most of the market looks to own stocks that will report a good result
and increase their dividends, some fund managers look to capitalise on
bad results by short selling.
Of the 10 most shorted stocks at the
end of July, only one – A2 Milk – has been profitable for the short
sellers. The two largest short positions – Domino’s Pizza and JB Hi-Fi –
would have been painful shorts as their prices have rallied over
Domino’s Pizza delivered a result that was around market
expectations, with sales in Japan and Europe offsetting weakness in
The last thing a short seller would want to see on
results day is a headline saying that the targeted company has delivered
net profits above their guidance, which is what JB Hi-Fi did last week.
Hi-FI confirmed our view that the company is a world-class electrical
retailer, growing sales and profits against a challenging consumer
As good as it gets for diggers?
The miners (mainly the iron ore producers) reported strong profit growth in August driven by elevated commodity prices.
ore went from $US71 a tonne at the start of 2019 to peak at $US125 a
tonne at the end of June due to the failure of a tailings dam in Brazil
that killed 248 people.
This accident resulted in the miner Vale
shutting down 40 million tonnes of iron ore production, tightening up
the global market for iron ore.
Rio Tinto, BHP and Fortescue
all reported solid growth and increased dividends, but this was
overshadowed by the 30 per cent fall in the iron ore price since the end
of the financial year.
Looking ahead, planned mine expansions
(and resultant increased supply), the impact of trade tensions between
China and the US, as well as a moderating Chinese demand should see the
price of iron ore continue to drift downwards.
calls, management teams from the miners promised to maintain capital
discipline, increase returns to shareholders and pay down debt; all
sound strategies given the weakening of commodity prices.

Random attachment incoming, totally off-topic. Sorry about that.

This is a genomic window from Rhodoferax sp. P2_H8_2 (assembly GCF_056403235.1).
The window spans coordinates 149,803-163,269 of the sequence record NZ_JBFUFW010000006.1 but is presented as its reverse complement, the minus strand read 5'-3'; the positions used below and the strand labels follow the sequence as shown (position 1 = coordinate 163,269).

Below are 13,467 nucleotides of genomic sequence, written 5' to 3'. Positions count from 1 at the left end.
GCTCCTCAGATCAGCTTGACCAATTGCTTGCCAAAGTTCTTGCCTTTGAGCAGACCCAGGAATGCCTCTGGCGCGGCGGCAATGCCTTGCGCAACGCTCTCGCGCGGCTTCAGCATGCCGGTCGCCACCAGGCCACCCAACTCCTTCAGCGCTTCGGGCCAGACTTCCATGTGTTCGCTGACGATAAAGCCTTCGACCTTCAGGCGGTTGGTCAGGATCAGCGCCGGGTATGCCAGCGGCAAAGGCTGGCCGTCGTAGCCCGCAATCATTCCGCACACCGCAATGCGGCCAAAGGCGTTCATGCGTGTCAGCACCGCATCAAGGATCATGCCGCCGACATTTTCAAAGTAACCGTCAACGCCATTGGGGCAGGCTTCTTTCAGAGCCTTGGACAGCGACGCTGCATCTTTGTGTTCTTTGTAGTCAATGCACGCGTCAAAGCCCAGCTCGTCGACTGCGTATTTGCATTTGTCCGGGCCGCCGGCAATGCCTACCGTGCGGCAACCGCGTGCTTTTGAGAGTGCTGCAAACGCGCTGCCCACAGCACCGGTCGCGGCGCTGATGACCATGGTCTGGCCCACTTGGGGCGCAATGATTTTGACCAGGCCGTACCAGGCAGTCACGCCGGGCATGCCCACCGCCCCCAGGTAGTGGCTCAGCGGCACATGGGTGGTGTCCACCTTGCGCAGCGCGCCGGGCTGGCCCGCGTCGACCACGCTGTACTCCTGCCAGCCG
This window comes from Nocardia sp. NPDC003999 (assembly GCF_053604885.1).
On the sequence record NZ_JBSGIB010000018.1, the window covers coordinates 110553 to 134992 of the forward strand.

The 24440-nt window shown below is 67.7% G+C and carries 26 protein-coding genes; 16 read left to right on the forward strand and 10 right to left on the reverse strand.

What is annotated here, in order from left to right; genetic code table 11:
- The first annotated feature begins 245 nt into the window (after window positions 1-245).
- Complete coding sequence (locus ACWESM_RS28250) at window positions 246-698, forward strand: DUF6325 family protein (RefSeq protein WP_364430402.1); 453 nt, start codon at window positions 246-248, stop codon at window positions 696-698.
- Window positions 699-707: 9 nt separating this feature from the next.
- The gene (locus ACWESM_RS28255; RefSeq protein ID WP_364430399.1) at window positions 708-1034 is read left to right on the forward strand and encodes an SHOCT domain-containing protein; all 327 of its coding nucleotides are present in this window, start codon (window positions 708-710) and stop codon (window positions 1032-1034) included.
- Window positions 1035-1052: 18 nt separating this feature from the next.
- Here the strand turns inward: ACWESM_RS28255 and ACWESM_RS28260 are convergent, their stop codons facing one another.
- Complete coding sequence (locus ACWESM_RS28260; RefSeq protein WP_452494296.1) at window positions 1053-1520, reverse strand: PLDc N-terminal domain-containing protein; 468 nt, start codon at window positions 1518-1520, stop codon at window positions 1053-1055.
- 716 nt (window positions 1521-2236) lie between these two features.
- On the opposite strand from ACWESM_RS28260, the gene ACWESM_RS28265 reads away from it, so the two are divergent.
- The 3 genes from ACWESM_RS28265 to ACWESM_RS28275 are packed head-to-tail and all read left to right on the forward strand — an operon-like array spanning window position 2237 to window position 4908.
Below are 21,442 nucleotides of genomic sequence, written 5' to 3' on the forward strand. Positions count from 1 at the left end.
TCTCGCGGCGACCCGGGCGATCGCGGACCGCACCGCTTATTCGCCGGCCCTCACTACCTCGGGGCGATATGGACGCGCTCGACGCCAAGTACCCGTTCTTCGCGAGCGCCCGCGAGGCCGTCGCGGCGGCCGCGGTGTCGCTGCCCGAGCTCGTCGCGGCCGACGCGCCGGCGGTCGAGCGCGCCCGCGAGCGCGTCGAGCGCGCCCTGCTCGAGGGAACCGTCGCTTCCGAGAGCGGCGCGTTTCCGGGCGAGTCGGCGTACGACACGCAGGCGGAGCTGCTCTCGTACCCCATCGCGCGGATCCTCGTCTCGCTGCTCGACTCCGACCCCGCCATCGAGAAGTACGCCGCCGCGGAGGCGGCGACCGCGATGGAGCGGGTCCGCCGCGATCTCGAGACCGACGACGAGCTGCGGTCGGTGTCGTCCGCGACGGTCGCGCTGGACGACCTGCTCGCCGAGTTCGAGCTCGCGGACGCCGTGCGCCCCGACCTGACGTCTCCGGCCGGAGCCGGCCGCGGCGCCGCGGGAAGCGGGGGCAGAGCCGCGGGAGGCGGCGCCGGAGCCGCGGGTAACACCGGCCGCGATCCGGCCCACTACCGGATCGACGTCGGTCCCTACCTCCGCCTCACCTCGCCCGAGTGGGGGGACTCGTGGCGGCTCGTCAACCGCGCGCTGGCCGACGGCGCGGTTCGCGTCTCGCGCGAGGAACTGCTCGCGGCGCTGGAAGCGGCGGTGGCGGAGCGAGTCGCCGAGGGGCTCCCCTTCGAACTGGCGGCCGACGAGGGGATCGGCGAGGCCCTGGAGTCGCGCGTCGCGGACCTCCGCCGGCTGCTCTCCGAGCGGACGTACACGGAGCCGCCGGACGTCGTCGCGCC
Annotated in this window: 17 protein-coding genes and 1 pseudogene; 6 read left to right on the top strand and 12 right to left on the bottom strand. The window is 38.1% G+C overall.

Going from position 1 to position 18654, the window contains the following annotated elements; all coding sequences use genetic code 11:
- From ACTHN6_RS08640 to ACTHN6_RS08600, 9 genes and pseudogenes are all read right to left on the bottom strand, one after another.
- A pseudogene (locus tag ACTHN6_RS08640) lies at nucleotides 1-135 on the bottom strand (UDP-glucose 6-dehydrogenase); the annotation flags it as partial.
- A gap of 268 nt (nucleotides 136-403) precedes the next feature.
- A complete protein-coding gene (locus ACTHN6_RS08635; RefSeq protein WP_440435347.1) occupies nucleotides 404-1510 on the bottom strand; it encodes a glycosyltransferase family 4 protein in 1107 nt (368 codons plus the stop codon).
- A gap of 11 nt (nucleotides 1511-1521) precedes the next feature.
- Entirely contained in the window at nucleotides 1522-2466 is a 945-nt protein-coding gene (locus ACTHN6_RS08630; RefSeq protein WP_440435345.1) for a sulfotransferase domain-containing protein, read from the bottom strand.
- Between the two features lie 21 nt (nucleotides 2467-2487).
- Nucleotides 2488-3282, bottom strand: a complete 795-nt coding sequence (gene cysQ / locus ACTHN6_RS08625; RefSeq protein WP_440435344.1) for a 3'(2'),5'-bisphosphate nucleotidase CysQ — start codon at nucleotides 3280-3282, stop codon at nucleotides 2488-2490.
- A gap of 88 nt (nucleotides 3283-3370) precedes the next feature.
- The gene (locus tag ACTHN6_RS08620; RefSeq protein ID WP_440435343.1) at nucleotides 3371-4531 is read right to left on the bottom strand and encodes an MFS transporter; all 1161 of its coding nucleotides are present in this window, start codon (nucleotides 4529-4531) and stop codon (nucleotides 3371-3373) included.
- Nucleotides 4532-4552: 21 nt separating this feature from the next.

concerned us was the evidence of rising costs apparent in the results of
BHP, South32 and Rio Tinto. In 2020, the mining companies could face
costs moving higher (particularly labour) at a time when commodity
prices are weakening and demand is diminished.
Hugh Dive is the chief investment officer of Atlas Funds Management.
Short Sellers were caught on the wrong side of the market when Domino’s
Pizza (DMP) and JB Hi-fi (JBH) surprised the market with results better
Hugh Dive from Atlas Funds Management explores the top shorts going into
reporting season and how they have performed in August 2019.
Dive says “Going into reporting season, as a fund manager, it is always
good to look at where other investors are positioned – and in particular
those that have a different view to you”.
In this interview Dive explains how short selling works, the four steps
to shorting and how the “favoured” July shorts have performed in the
August and the dramatic impacts of a Short Squeeze on share prices.
Domino’s Pizza delivered a result that was around market expectations,
with sales in Japan and Europe offsetting weakness in Australia. DMP’s
share price has rallied since the result after management gave a
positive outlook for 2020, telling the market that sales were up close
to 5% over the first 7 trading weeks of the new financial year. The
short thesis for DMP was that further deterioration in Australia would
cause this high PE stock (PE 25x) to de-rate further.
Looking at JBH, when you are short a stock the last thing you would want
to see is the company delivering net profits above their guidance,
which is what JBH did last week. Overall this was a very solid result
from this world-class electrical retailer in a challenging consumer
backdrop. 2020 may look better due to a range factors such as declining
mortgage rates, tax cuts and a higher credit growth (and household
formation from APRA lending changes.